Five years after then president of The Recording Academy proclaimed that women need to step up, the ladies have responded with “How’s this, jerkface?” Women dominate this year’s Grammy nominations. More importantly, all but two of the top 20 songs on my year-end list are led by female artists (with one guy showing up to provide guest vocals). That’s a record, I think, but don’t quote me on that. I’m too lazy to check. I don’t have a deep analysis for this phenomenon, but I do have a deep appreciation for the talent and diversity of these women (not that women have ever been underrepresented in my annual tallies). The highest placing male acts on my 2023 list are none other than The Rolling Stones and The Beatles. Yes, you read that right. The legends are back, and they still can show the young-uns how it’s done. With their song “Angry,” The Rolling Stones have achieved a remarkable feat: the longest span from first appearance to most recent appearance in my year-end surveys. In 1981, my first year of making such lists, the group placed with “Start Me Up.” The 80s are also well represented by Kylie Minogue and Madonna, each of whom made a triumphant return to my list after long absences. Welcome back, ladies! And last but not least, let’s give a round of applause to Megan Thee Stallion, who has been in my top five for five years in a row. That’s a record, I think, but don’t quote me on that. I’m too lazy to check. Now, without further ado, here is my list of the best songs of 2023. Enjoy!

  1. Ice Cream Man. – RAYE
  2. vampire – Olivia Rodrigo
  3. Kill Bill – SZA
  4. Bongos – Cardi B feat. Megan Thee Stallion
  5. Not Strong Enough – boygenius
  6. Flowers – Miley Cyrus
  7. Escapism. – RAYE & 070 Shake
  8. Paint the Town Red – Doja Cat
  9. Lipstick Lover – Janelle Monáe
  10. Nobody Gets Me – SZA
  11. Dance the Night – Dua Lipa
  12. Shirt – SZA
  13. AMERICA HAS A PROBLEM – Beyoncé feat. Kendrick Lamar
  14. What Was I Made For? – Billie Eilish
  15. Padam Padam – Kylie Minogue
  16. Cobra – Megan Thee Stallion
  17. Brenda Put Your Bra On – Ashley McBryde, Caylee Hammack & Pillbox Patti
  18. Angry – The Rolling Stones
  19. Now and Then – The Beatles
  20. Cool About It – boygenius
  21. RATATA – Skrillex, Missy Elliott & Mr. Oizo
  22. Did you know that there’s a tunnel under Ocean Blvd – Lana Del Rey
  23. Calm Down – Rema with Selena Gomez
  24. Gorilla – Little Simz
  25. Seven – Jung Kook feat. Latto
  26. My Love Mine All Mine – Mitski
  27. bad idea right? – Olivia Rodrigo
  28. Jaded – Miley Cyrus
  29. Tropic Morning News – The National
  30. Someday At Christmas – Lizzo
  31. Used To Be Young – Miley Cyrus
  32. Pretty Girls Walk – Big Boss Vette
  33. River – Miley Cyrus
  34. Light On In The Kitchen – Ashley McBryde
  35. Out Alpha the Alpha – Megan Thee Stallion
  36. Bubblegum – Dawn Richard
  37. Rush – Troye Sivan
  38. It’s Not Just Me, It’s Everybody – Weyes Blood
  39. Weightless – Arlo Parks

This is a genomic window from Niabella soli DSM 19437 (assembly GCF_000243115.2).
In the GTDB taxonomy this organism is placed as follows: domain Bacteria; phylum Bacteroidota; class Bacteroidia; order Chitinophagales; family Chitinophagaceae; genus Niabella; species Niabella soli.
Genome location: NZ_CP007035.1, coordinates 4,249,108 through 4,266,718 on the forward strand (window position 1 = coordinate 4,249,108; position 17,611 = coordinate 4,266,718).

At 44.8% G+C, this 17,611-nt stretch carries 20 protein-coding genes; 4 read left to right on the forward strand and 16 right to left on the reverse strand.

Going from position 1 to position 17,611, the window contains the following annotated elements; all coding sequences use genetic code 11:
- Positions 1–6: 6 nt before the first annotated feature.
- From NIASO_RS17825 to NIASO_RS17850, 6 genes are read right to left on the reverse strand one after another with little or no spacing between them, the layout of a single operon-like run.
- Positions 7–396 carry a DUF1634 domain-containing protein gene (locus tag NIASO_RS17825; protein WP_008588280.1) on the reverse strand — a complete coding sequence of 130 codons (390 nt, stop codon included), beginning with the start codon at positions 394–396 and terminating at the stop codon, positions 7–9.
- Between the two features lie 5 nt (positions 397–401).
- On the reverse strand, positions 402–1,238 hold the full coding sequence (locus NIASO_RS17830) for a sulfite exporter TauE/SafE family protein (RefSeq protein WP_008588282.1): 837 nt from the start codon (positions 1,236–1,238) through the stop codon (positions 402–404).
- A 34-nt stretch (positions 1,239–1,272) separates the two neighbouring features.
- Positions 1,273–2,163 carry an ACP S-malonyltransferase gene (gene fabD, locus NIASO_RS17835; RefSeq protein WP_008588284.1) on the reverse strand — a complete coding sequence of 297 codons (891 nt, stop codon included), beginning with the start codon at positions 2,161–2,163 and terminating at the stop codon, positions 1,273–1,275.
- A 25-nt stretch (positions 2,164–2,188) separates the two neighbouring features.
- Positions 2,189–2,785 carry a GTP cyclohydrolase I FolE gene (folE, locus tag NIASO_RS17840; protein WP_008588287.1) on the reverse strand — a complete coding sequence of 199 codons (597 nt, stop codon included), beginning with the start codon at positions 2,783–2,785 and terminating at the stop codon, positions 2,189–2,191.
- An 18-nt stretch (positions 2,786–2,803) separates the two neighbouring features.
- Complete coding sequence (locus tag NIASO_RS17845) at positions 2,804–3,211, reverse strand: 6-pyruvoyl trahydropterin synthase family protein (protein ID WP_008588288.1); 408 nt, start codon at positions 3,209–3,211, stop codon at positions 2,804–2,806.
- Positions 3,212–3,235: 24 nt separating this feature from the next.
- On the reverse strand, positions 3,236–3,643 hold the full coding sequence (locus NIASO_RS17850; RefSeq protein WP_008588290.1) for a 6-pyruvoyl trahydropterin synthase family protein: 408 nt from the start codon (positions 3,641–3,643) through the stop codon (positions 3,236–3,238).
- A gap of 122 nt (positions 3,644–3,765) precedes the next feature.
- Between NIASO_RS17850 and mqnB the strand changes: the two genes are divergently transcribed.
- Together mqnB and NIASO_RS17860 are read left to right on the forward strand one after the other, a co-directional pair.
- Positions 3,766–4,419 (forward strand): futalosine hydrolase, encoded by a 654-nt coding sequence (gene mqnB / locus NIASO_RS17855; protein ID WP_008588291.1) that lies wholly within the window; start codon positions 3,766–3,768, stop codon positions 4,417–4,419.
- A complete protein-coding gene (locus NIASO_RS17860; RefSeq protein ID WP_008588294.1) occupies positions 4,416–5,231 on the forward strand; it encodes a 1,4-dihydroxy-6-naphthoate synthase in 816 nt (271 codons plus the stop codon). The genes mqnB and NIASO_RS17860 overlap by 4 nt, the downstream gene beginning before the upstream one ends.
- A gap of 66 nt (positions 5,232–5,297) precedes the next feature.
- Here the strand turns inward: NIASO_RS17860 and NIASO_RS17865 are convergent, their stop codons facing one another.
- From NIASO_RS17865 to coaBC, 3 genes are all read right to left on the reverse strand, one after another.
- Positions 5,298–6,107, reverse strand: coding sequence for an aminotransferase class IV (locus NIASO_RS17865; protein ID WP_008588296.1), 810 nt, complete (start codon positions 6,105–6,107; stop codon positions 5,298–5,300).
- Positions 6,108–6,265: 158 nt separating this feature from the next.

40. Psychos – Jenny Lewis
  41. The Sea – Romy
  42. Lil Boo Thang – Paul Russell
  43. Popular – The Weeknd & Madonna feat. Playboi Carti
  44. The Narcissist – Blur
  45. (It Goes Like) Nanana – Peggy Gou
  46. Tukoh Taka – Nicki Minaj, Maluma and Myriam Fares
  47. Freak Me Now – Jessie Ware
  48. Standing Next To You – Jung Kook
  49. Eyez – The Arcs
  50. What Now – Brittany Howard
  51. Thinking About You – Beck
  52. Wall of Eyes – The Smile
  53. Good Lookin’ – Dixon Dallas
  54. Girl Like Me – Dove Cameron
  55. Wild Flower – RM with youjeen
  56. Helmet – Steve Lacy
  57. Everybody’s Got to Learn – First Aid Kit
  58. Flip a Switch. – RAYE feat. Coi Leray
  59. Nothing Left To Lose – Everything But The Girl
  60. Say Yes To Heaven – Lana Del Rey
  61. Moonlight – Kali Uchis
  62. Bending Hectic – The Smile
  63. In My Head – The Lemon Twigs
  64. Snooze – SZA
  65. Attention – Doja Cat
  66. get him back! – Olivia Rodrigo
  67. Will Anybody Ever Love Me? – Sufjan Stevens
  68. Tux (Your Body Fills Me, Boo) – US Girls
  69. Lottery – Latto feat. LU KALA
  70. Bug Like an Angel – Mitski
  71. The Hands – serpentwithfeet
  72. A day in the water – Christine & the Queens
  73. Drummer Boy – Titus Andronicus
  74. Little Things – Jorja Smith
  75. Daydreaming – Harry Styles
  76. True Love – Christine & the Queens & 070 Shake
  77. Evicted – Wilco
  78. Got Me Started – Troye Sivan
  79. Eye For An Eye – Rina Sawayama
  80. Water Slide – Janelle Monáe
  81. Single Soon – Selena Gomez
  82. Odyssey – Beck & Phoenix
  83. I Don’t Know What You See In Me – Belle & Sebastian
  84. Seem an I – PJ Harvey
  85. Begin Again – Jessie Ware
  86. One of Your Girls – Troye Sivan

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Throwback Thursday: 1996

When first presented with his brother Noel’s composition “Wonderwall,” Oasis’ usual lead singer Liam Gallagher didn’t care for it. Of course, the song became a worldwide smash. Did Liam come around? In 2008 he told MTV News “I can’t fucking stand that fucking song! Every time I have to sing it I want to gag.” Guess not. What about Noel, the song’s writer? He must like it, right? Here is what he said: “Outside of England, it’s the one song we’re famous for all over the world, and it annoys the fuck out of me. It’s not a fucking rock’n’roll tune. There’s quite a vulnerable statement to it. When people come up to me and say it’s one of the greatest tunes ever written, I think, ‘fucking hell, have you heard “Live Forever”?’”

Oasis’ “Wonderwall” is one of the 1996 songs on today’s Throwback Thursday playlist.

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Your (Almost) Daily Playlist: 8-25-23

The album Yankee Hotel Foxtrot was rejected by Reprise Records, Wilco’s label at the time, for being too experimental and uncommercial. Wilco bought back the rights to the album for $50,000. The band subsequently signed with Nonesuch Records, which, like Reprise, is distributed by Warner Music. Nonesuch put out the album in 2002. It became Wilco’s best-selling album, despite the band making it available to stream for free on their website following their departure from Reprise.

Wilco’s Jeff Tweedy was born on this date in 1967. Lots of Wilco on today’s playlist.